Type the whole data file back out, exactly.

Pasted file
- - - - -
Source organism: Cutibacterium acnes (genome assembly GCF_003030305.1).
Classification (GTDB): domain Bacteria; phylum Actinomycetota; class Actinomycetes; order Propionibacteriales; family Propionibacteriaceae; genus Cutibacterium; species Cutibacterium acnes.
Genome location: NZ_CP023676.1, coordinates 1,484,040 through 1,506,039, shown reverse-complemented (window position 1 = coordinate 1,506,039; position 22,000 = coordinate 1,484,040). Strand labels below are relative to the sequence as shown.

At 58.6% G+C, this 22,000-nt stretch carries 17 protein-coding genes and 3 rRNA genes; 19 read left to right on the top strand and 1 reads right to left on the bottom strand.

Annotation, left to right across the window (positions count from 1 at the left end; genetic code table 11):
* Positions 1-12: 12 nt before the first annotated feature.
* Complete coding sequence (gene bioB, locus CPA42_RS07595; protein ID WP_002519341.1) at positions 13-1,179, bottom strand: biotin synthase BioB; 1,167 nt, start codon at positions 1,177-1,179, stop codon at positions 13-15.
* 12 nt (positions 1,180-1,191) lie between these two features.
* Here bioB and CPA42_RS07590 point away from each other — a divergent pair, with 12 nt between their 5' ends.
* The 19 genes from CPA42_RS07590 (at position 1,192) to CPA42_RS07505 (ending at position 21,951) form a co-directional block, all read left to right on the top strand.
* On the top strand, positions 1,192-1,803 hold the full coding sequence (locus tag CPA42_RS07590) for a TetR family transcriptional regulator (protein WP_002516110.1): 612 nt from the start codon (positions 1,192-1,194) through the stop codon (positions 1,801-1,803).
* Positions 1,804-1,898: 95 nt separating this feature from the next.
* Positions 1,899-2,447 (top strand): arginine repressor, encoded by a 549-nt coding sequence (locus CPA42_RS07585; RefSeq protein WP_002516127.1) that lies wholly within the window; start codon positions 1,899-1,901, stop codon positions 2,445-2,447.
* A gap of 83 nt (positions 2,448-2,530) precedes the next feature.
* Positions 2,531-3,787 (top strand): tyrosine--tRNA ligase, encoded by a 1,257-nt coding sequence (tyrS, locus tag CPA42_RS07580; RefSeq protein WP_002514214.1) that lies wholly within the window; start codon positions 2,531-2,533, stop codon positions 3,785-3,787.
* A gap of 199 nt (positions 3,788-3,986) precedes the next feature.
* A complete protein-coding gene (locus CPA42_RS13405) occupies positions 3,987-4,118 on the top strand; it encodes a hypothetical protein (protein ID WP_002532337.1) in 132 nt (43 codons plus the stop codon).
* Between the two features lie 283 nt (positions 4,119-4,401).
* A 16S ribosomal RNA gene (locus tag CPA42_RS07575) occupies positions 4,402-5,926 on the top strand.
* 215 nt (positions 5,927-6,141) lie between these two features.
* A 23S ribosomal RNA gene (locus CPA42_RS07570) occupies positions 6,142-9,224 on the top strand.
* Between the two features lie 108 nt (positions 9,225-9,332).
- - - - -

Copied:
Source organism: Cutibacterium acnes (genome assembly GCF_003030305.1).
Classification (GTDB): domain Bacteria; phylum Actinomycetota; class Actinomycetes; order Propionibacteriales; family Propionibacteriaceae; genus Cutibacterium; species Cutibacterium acnes.
Genome location: NZ_CP023676.1, coordinates 1,484,040 through 1,506,039, shown reverse-complemented (window position 1 = coordinate 1,506,039; position 22,000 = coordinate 1,484,040). Strand labels below are relative to the sequence as shown.

At 58.6% G+C, this 22,000-nt stretch carries 17 protein-coding genes and 3 rRNA genes; 19 read left to right on the top strand and 1 reads right to left on the bottom strand.

Annotation, left to right across the window (positions count from 1 at the left end; genetic code table 11):
* Positions 1-12: 12 nt before the first annotated feature.
* Complete coding sequence (gene bioB, locus CPA42_RS07595; protein ID WP_002519341.1) at positions 13-1,179, bottom strand: biotin synthase BioB; 1,167 nt, start codon at positions 1,177-1,179, stop codon at positions 13-15.
* 12 nt (positions 1,180-1,191) lie between these two features.
* Here bioB and CPA42_RS07590 point away from each other — a divergent pair, with 12 nt between their 5' ends.
* The 19 genes from CPA42_RS07590 (at position 1,192) to CPA42_RS07505 (ending at position 21,951) form a co-directional block, all read left to right on the top strand.
* On the top strand, positions 1,192-1,803 hold the full coding sequence (locus tag CPA42_RS07590) for a TetR family transcriptional regulator (protein WP_002516110.1): 612 nt from the start codon (positions 1,192-1,194) through the stop codon (positions 1,801-1,803).
* Positions 1,804-1,898: 95 nt separating this feature from the next.
* Positions 1,899-2,447 (top strand): arginine repressor, encoded by a 549-nt coding sequence (locus CPA42_RS07585; RefSeq protein WP_002516127.1) that lies wholly within the window; start codon positions 1,899-1,901, stop codon positions 2,445-2,447.
* A gap of 83 nt (positions 2,448-2,530) precedes the next feature.
* Positions 2,531-3,787 (top strand): tyrosine--tRNA ligase, encoded by a 1,257-nt coding sequence (tyrS, locus tag CPA42_RS07580; RefSeq protein WP_002514214.1) that lies wholly within the window; start codon positions 2,531-2,533, stop codon positions 3,785-3,787.
* A gap of 199 nt (positions 3,788-3,986) precedes the next feature.
* A complete protein-coding gene (locus CPA42_RS13405) occupies positions 3,987-4,118 on the top strand; it encodes a hypothetical protein (protein ID WP_002532337.1) in 132 nt (43 codons plus the stop codon).
* Between the two features lie 283 nt (positions 4,119-4,401).
* A 16S ribosomal RNA gene (locus tag CPA42_RS07575) occupies positions 4,402-5,926 on the top strand.
* 215 nt (positions 5,927-6,141) lie between these two features.
* A 23S ribosomal RNA gene (locus CPA42_RS07570) occupies positions 6,142-9,224 on the top strand.
* Between the two features lie 108 nt (positions 9,225-9,332).